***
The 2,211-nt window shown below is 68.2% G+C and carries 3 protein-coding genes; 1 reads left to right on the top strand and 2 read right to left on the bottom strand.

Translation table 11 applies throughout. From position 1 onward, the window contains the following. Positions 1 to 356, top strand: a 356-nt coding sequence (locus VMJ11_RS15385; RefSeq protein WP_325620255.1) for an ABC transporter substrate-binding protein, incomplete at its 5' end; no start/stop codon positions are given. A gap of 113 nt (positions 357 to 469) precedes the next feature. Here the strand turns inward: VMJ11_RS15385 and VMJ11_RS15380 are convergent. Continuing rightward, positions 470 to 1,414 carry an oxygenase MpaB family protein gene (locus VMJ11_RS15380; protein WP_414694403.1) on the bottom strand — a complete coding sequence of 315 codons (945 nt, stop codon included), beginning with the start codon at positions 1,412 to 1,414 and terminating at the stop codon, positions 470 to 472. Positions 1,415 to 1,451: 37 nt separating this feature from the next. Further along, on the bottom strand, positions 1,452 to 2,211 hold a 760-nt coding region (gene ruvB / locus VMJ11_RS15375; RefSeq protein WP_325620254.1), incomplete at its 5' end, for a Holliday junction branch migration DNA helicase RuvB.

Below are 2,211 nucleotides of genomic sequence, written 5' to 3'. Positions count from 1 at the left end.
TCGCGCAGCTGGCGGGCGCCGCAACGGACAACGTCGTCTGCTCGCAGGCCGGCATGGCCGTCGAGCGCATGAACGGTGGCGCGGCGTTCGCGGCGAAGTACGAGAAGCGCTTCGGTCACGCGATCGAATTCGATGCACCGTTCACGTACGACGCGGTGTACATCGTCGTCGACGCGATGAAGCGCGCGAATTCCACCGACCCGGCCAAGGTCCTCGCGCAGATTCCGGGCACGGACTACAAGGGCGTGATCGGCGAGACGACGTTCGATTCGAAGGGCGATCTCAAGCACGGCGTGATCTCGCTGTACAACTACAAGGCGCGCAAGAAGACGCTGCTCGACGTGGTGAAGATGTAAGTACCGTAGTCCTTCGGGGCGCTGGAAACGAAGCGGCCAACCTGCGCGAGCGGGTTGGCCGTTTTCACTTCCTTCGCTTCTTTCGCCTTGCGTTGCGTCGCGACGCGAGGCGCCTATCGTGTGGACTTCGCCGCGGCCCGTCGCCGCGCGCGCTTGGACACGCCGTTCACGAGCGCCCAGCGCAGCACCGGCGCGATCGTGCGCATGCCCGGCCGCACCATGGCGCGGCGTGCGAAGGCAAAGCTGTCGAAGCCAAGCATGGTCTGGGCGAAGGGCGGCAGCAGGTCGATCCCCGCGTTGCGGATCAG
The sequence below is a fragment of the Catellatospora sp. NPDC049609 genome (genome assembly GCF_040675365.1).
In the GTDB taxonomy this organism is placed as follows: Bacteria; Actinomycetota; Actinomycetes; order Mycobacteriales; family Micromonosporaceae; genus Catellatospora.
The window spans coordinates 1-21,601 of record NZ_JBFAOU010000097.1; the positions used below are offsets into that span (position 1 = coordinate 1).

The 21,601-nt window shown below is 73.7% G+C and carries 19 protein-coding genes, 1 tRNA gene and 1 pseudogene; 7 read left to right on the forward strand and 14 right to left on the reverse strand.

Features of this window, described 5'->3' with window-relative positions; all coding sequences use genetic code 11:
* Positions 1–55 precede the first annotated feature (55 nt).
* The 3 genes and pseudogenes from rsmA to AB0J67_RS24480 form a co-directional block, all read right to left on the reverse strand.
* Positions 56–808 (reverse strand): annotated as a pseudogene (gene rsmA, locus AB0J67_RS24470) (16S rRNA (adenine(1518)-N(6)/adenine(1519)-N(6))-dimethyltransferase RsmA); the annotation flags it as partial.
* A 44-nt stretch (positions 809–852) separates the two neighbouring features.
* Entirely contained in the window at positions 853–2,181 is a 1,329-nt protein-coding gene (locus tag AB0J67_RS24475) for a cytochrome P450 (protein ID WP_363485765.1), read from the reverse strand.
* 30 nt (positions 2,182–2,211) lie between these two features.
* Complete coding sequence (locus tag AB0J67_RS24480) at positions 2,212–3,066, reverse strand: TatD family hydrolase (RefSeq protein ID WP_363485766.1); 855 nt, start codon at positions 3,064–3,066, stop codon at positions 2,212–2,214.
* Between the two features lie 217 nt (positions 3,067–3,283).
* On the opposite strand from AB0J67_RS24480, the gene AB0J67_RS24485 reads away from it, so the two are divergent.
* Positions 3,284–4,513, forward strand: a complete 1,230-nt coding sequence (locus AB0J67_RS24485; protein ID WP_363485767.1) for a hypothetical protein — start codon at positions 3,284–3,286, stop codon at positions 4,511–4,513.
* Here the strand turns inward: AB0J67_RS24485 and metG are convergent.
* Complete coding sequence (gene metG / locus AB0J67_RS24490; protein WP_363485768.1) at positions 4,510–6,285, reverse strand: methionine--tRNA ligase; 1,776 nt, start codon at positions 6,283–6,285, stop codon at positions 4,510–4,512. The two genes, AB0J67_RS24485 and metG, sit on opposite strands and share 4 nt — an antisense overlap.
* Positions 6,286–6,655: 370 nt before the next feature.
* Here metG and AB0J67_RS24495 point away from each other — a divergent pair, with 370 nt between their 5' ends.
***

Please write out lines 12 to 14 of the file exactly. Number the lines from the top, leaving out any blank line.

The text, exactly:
* Positions 56–808 (reverse strand): annotated as a pseudogene (gene rsmA, locus AB0J67_RS24470) (16S rRNA (adenine(1518)-N(6)/adenine(1519)-N(6))-dimethyltransferase RsmA); the annotation flags it as partial.
* A 44-nt stretch (positions 809–852) separates the two neighbouring features.
* Entirely contained in the window at positions 853–2,181 is a 1,329-nt protein-coding gene (locus tag AB0J67_RS24475) for a cytochrome P450 (protein ID WP_363485765.1), read from the reverse strand.